By the time this election came around, the Civil War had only ended 11 years ago, with many of the wounds it inflicted on America and its population still quite prominent. During this period, known as Reconstruction, the 13th, 14th and 15th Amendments had been passed, increasing rights for freed enslaved people around the country. However, many Southern Democratic politicians were doing what they could to stop this transformation from happening, instituting Black codes, poll taxes, literacy tests and other measures designed to subjugate Black voters. The only thing stopping them from completely disenfranchising Black voters and members of their states’ populations outright was the presence of federal troops in those regions.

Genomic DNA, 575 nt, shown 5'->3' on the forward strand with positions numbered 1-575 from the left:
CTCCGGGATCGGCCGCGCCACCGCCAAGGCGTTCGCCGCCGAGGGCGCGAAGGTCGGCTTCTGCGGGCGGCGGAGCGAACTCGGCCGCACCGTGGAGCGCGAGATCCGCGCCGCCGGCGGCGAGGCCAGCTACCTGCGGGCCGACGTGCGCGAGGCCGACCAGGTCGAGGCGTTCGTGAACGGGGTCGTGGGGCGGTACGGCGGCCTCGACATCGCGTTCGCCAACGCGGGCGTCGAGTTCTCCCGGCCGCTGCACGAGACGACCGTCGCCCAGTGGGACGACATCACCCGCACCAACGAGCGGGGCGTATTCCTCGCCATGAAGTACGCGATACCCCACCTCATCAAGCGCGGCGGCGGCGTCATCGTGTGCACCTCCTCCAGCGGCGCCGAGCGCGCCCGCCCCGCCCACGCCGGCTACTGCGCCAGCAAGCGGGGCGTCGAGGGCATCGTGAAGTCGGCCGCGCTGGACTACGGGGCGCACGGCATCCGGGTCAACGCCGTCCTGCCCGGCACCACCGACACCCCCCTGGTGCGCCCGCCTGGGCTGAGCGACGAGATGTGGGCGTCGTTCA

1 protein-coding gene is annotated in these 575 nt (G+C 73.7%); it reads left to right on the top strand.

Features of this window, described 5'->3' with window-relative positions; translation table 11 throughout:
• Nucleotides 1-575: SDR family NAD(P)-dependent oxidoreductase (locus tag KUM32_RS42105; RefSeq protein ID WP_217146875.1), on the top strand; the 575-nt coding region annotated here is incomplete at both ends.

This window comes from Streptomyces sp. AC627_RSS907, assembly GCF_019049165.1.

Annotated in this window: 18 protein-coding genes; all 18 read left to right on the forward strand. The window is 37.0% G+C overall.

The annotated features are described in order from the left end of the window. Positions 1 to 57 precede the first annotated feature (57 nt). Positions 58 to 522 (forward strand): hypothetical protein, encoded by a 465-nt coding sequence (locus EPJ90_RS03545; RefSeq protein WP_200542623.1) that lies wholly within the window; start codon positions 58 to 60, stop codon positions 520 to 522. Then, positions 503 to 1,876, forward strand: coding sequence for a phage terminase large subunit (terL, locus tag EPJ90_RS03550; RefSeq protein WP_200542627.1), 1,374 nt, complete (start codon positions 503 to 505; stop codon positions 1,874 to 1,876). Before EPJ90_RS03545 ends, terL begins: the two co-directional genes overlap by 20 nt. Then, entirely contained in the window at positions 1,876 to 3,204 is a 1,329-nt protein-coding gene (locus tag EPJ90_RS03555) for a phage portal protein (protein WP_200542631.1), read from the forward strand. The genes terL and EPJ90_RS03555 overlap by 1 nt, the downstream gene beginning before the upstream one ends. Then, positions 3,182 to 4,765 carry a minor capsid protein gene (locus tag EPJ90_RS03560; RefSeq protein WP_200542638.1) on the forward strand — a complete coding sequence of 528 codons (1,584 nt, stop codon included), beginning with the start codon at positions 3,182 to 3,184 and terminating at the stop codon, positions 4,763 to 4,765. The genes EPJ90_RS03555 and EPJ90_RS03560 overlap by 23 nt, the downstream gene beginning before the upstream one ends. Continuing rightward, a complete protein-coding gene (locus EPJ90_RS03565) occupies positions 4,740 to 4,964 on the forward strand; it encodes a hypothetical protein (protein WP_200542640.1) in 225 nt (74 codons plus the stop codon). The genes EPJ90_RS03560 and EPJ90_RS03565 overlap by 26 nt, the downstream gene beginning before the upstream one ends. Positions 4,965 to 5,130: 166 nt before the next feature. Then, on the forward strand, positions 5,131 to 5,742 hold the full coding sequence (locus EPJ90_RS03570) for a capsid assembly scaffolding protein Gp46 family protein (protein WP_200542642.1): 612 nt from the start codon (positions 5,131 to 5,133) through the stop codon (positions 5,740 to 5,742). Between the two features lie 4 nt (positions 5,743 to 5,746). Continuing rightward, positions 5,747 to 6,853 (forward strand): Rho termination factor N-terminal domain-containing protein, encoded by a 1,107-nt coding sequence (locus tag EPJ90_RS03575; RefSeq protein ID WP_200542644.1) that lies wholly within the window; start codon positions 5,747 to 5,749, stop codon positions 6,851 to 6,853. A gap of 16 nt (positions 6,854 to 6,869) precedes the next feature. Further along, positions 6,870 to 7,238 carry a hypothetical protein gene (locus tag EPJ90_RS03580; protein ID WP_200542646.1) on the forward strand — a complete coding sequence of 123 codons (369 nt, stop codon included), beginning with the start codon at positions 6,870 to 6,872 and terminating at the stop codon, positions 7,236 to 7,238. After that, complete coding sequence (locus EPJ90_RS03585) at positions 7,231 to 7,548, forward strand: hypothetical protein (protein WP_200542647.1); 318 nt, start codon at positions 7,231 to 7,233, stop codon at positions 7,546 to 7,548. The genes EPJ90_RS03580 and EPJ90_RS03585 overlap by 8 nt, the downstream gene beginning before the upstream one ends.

It was amidst this tense national atmosphere that Democratic candidate Samuel J. Tilden and Republican candidate Rutherford B. Hayes vied for control of the White House. Complicating matters for Hayes, the administration of incumbent Republican president Ulysses S. Grant had unfortunately fallen prey to multiple scandals and instances of corruption, casting a pall over the Republican party as a whole that Tilden and the Democratic Party were eager to exploit. As the race continued, America seemed to be on track to elect its first Democratic president in almost 20 years.